When in Corinth, don't forget to visit the Canal of Corinth, Ancient Corinth and the Acrocorintos castle, as well as the Hereo de Perachora.
Do not miss the opportunity to explore this mystical stone city, nestled on the edge of a large rock overlooking the sea, and immerse yourself in a unique medieval atmosphere!
Monemvasia (means “one-way”), founded by the Byzantines in the 6th century, is an impressive medieval town situated on the south-eastern coast of the Peloponnese.
Also called «Gibraltar of the East or The Rock«, it was occupied by the Byzantines, Crusaders, Venetians and Turks and became a great port, on the trade route between the Mediterranean and the Levant. Its wealth was increased due to trade in wine, grains, wood, leather, fur coats and cloth.
Monemvasia is a characteristic example of architecture of a city founded by the Greeks, transformed by the Venetians, experts in military architecture and completely restored by the Ottomans. It offers exceptional fortifications commissioned by Ottoman generals and rulers, built by local masons who imitate the art and techniques taught to them by Venetian architects.
Throughout the year, Monemvasia is a perfect place for a romantic trip. It can be combined with additional stays in the Peloponnese and adjacent islands to create a totally unique experience.
A Medieval Mystery
Stroll through its narrow, cobbled streets, and admire the beautifully restored stone buildings. Try the culinary delights at a good restaurant on the roof of a tower house, and spend a romantic evening in a stone tower.
The «Kastro» (castle) is divided in two parts, the Upper and Lower city. In the lower part of the city it is worth exploring the ruins of the historical buildings located there.
The remains of ancient Byzantine structures can be seen in the higher reaches of the city. A steep and winding route that leads to the Goulas Fortress, which has a spectacular perspective of the city!
After the fall of the city of Constantinople, it remained the only bastion of the Byzantine Empire not conquered by the Ottomans. The year 1463 during the Turkish-Venetian war led citizens to make the decision to deliver the city to Venice that occupied it for 100 years.
«Napoli di Malvasia» was the new name used by the new rulers. In 1540 Venice delivered the city to the Ottomans who ruled until the end of the 17th century. The Venetians returned to the end of the seventeenth century and stayed until the year 1715 that the city was again conquered by the Turks until 1821 that the Greek revolution against the Turks brought freedom to Monemvasia.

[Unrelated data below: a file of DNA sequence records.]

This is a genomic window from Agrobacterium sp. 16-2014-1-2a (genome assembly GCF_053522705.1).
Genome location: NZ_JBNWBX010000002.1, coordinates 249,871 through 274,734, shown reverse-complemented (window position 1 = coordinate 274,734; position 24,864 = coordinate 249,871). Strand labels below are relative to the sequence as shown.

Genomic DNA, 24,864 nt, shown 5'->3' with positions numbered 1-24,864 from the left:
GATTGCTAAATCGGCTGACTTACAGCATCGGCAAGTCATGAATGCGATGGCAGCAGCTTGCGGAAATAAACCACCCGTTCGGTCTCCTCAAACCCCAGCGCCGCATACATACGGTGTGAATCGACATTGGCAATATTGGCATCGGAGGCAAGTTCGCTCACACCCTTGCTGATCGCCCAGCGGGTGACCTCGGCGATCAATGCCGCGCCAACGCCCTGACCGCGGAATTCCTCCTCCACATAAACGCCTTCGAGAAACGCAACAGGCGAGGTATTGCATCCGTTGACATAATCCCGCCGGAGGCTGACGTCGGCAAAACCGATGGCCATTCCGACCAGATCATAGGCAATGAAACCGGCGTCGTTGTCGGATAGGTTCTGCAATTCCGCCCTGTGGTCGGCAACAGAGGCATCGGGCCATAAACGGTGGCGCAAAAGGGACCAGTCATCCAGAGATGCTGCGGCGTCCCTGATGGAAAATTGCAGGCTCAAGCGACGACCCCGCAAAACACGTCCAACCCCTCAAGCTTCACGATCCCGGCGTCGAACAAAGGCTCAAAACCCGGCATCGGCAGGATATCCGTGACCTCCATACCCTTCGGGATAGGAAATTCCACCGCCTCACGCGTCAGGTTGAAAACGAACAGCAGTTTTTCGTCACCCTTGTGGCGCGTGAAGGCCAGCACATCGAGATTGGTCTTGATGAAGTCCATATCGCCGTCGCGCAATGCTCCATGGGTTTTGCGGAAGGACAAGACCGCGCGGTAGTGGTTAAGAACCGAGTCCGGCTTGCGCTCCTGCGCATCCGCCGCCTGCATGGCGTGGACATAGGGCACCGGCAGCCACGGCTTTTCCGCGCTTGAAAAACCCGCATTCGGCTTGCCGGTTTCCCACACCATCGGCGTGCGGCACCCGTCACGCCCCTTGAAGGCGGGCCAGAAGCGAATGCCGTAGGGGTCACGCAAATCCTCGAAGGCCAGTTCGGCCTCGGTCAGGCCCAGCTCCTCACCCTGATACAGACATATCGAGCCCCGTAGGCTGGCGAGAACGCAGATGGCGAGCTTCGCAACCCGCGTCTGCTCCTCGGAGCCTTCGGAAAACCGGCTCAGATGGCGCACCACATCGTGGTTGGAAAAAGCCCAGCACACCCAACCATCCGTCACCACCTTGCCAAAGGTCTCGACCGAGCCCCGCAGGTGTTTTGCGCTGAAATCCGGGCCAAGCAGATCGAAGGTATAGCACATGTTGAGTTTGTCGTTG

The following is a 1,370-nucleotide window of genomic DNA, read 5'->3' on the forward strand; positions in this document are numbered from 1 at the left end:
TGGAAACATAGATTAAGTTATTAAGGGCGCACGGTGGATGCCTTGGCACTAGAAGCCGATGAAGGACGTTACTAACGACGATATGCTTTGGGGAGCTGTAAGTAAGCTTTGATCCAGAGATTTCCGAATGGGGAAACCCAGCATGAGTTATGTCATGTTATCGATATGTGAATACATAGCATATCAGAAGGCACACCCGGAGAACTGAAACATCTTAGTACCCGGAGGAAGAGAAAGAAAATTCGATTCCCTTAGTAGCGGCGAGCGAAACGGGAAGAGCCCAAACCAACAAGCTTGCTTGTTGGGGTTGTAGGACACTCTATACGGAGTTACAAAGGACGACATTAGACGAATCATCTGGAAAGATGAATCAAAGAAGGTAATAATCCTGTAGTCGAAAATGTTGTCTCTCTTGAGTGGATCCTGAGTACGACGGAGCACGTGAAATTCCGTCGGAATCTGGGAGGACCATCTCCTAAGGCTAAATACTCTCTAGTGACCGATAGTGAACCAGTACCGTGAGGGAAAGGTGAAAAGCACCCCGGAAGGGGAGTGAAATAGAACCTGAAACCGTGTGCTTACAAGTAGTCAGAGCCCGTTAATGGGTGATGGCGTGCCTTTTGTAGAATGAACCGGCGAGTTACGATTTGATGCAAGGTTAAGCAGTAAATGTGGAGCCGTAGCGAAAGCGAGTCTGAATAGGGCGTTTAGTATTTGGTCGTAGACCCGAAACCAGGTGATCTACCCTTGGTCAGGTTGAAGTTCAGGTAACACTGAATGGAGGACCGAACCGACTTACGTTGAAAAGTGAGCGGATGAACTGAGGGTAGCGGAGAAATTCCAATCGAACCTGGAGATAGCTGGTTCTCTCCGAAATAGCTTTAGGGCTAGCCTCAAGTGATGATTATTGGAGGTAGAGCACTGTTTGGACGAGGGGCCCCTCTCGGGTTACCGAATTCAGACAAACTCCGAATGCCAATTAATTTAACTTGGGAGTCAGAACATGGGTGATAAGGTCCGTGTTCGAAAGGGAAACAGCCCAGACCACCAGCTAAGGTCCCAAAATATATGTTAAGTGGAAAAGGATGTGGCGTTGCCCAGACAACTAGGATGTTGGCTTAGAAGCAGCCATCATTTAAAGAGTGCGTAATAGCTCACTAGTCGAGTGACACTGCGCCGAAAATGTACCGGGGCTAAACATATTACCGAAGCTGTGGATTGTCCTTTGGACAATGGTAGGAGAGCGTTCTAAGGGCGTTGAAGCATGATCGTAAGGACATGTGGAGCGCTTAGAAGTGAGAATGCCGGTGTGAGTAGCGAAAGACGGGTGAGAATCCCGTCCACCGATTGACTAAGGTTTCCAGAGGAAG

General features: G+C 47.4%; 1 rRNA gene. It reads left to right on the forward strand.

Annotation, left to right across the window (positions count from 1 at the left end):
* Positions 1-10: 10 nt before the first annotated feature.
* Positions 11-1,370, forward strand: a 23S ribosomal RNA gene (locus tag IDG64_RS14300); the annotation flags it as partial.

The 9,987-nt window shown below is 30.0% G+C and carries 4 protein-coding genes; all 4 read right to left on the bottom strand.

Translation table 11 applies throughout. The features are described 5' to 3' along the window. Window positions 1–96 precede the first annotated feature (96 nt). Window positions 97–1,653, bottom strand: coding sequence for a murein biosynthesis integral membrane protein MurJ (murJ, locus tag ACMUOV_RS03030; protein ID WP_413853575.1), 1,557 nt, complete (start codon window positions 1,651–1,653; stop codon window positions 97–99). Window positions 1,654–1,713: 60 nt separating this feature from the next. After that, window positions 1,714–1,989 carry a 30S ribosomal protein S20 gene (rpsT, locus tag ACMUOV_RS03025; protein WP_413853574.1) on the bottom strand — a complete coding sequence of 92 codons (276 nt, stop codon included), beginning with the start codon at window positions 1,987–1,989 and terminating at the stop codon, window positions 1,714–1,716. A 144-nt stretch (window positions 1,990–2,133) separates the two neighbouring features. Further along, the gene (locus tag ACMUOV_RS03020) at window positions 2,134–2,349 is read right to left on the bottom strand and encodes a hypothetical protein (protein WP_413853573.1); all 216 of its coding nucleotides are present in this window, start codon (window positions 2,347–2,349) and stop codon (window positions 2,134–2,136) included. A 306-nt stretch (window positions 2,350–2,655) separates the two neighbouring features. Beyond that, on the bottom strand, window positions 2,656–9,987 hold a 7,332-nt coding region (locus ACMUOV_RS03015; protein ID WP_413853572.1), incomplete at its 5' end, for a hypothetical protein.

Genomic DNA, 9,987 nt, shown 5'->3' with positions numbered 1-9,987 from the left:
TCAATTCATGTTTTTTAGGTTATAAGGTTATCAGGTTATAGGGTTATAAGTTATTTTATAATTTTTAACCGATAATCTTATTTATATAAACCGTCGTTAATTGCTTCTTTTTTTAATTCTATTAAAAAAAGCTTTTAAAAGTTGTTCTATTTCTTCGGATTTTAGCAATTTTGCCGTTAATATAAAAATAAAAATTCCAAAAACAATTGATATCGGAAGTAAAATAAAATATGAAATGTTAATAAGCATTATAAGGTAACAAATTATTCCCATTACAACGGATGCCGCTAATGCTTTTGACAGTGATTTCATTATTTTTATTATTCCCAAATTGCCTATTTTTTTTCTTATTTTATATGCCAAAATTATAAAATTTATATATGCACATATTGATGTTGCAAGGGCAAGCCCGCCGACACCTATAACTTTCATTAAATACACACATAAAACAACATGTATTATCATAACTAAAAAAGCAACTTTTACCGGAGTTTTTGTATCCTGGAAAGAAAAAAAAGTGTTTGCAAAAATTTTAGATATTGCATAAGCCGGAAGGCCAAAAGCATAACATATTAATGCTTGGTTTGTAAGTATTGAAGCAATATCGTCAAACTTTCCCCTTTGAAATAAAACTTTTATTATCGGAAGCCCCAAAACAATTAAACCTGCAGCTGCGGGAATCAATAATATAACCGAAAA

The church of Saint Sophia in the upper city perched on the cliffs, dating from the 11th century D. C. is a peculiar example of an octagonal church, clearly, an architectural form imported from Constantinople and, possibly, sponsored by the emperors of Byzantium. The views of the Aegean are outstanding. On a clear day, you can even see Crete.
The church of Jesus Christ, in front of the central square of the city is the metropolis (Cathedral). Built on the remains of an early Byzantine church has an interesting influence from the Venetian period.
For the Greeks Kalavryta is a city symbol of freedom; an ideal destination for nature lovers throughout the year and an impressive ski resort.
As in a fairy tale, Messenia is a region of contrasts; the bay of Voidokilia, the castle of Koroni, Pylos and the impressive Polilimnio.
Home to one of the most important civilizations of antiquity, Mycenae is the treasure trove of Argolis in Peloponnese.
Also called "Gibraltar of the East", Monemvasia reveals a medieval mystery. A unique destination in Peloponnese that will leave you speechless.
Nafplion, in Peloponnese, a few hours from Athens, is considered one of the most beautiful cities in Greece.
Olympia , the most famous sanctuary in ancient Greece dedicated to Zeus and the birthplace of the most important athletics event of all time, the Olympic Games.
Let yourself be carried away by the wild beauty of the rocks by the sea, discover Mani and its most revealing spots!
The Theatre of Epidaurus, the best preserved with the best acoustics of all the ancient theatres, is one of the best monuments in Peloponnese.